The prime minister’s formal response to Jeremy Corbyn’s proposal, in a letter to the Labour leader, stressed her objections to keeping the UK in some form of customs union, saying this would prevent the UK making its own trade deals.
But in an apparent renewed bid to win over wavering Labour MPs, May made a concession on environmental and workers’ rights, discounting Corbyn’s idea of automatic alignment with EU standards but suggesting instead a Commons vote every time these change.
The letter comes amid a growing presumption that while May remains officially committed to putting a revised Brexit plan to MPs as soon as possible, in practice this is unlikely to happen before the end of February, if not later.
The communities secretary, James Brokenshire, said on Sunday that if no finalised deal were put to the Commons by 27 February, MPs would again be given an amendable motion to consider, allowing them to block a no-deal departure or make other interventions.
“If the meaningful vote has not happened, so in other words things have not concluded, then parliament would have that further opportunity by no later than 27 February,” he told BBC1’s Andrew Marr Show.
May remains officially committed to getting the EU to agree to significant changes to the Irish border backstop as a way of winning over the DUP and agitated Tory backbenchers who helped bring about the heavy defeat of her plan.
But with the PM’s meetings in Brussels last week yielding no real hope of this, there had been speculation she might embrace suggestions from Corbyn, who last week outlined five commitments Labour needed for it to back a deal, including joining a customs union.
In her letter May argued that her own Brexit plan “explicitly provides for the benefits of a customs union” in terms of avoiding tariffs, while allowing “development of the UK’s independent trade policy beyond our economic partnership with the EU”.
She wrote: “I am not clear why you believe it would be preferable to seek a say in future EU trade deals rather than the ability to strike our own deals?”
May accepted a customs union could potentially have delivered her a Commons majority but at the serious risk of splitting her party. This was reinforced when Liz Truss, the chief secretary to the Treasury, indicated she would resign if this happened. She told Sky’s Sophie Ridge on Sunday show: “I absolutely do not think that should be our policy.”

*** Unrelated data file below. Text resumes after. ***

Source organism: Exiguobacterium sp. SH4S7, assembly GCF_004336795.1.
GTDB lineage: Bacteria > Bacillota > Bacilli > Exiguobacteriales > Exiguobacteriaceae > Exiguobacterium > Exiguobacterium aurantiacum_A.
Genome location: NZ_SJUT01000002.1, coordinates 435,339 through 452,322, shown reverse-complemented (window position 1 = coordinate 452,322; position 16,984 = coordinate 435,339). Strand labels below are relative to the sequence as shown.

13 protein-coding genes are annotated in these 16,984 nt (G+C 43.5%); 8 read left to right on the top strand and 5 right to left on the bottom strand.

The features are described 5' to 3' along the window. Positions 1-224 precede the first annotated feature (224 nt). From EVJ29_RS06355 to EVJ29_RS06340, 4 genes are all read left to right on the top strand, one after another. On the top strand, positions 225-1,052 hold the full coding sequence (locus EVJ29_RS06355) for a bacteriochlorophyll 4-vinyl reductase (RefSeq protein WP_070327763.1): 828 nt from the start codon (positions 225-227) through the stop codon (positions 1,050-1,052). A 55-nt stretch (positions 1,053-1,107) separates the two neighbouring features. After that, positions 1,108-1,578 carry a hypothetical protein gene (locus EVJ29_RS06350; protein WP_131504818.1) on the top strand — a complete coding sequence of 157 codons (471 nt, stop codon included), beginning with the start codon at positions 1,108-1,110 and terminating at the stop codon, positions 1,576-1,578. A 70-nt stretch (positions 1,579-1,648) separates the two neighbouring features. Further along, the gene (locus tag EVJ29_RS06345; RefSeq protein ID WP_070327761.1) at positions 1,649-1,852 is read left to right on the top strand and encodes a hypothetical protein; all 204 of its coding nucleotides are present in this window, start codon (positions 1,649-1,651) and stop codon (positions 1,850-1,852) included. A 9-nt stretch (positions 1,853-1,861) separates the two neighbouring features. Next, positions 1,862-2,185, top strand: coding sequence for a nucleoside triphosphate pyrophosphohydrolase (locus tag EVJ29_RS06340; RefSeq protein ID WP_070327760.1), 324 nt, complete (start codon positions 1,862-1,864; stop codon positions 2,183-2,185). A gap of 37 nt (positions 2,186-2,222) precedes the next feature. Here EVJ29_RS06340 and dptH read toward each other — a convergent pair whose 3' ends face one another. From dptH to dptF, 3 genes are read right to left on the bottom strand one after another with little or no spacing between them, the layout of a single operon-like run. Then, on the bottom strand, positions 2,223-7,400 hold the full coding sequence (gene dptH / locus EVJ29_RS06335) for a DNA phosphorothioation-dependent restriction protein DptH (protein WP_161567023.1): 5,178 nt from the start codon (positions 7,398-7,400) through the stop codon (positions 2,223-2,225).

In other parts of her letter May was more conciliatory, notably on environmental and workers’ rights. Here, she rejected Corbyn’s idea of “dynamic alignment” – automatically keeping the UK in step with EU standards – saying this should be a UK decision.
But she added: “In the interests of building support across the house we are also prepared to commit to asking parliament whether it wishes to follow suit whenever the EU changes its standards in these areas.”
If, as seems inevitable, May has no revised deal to put to MPs before Thursday, the government is committed to tabling another amendable motion, as happened in late January, when MPs passed up chances to extend the Brexit deadline or rule out no deal.
Thursday had been billed as a crunch moment, but those behind a series of amendments that failed to pass at the end of January have said they want to delay again.
With the deadline fast approaching, business leaders have called for quicker action. The head of the CBI, Carolyn Fairbairn, said the UK was “in the emergency zone of Brexit now” and the confusion would not just affect jobs and investment, but harm the UK as a long-term business destination.
“I think that the bigger thing that is going on is that there is also a real recalibration, if you like, of what the UK is like as a place to invest,” Fairbairn told Ridge.
Fairbairn said firms would welcome proposals such as that by Labour: “The issue now is time, and we are heading towards that cliff edge, so we need that deal.”
US firms have also started warning of the risks of no deal, with companies including Lockheed Martin, Expedia and food firm McCormick issuing formal stock market notices about consequences including higher costs and business uncertainty.
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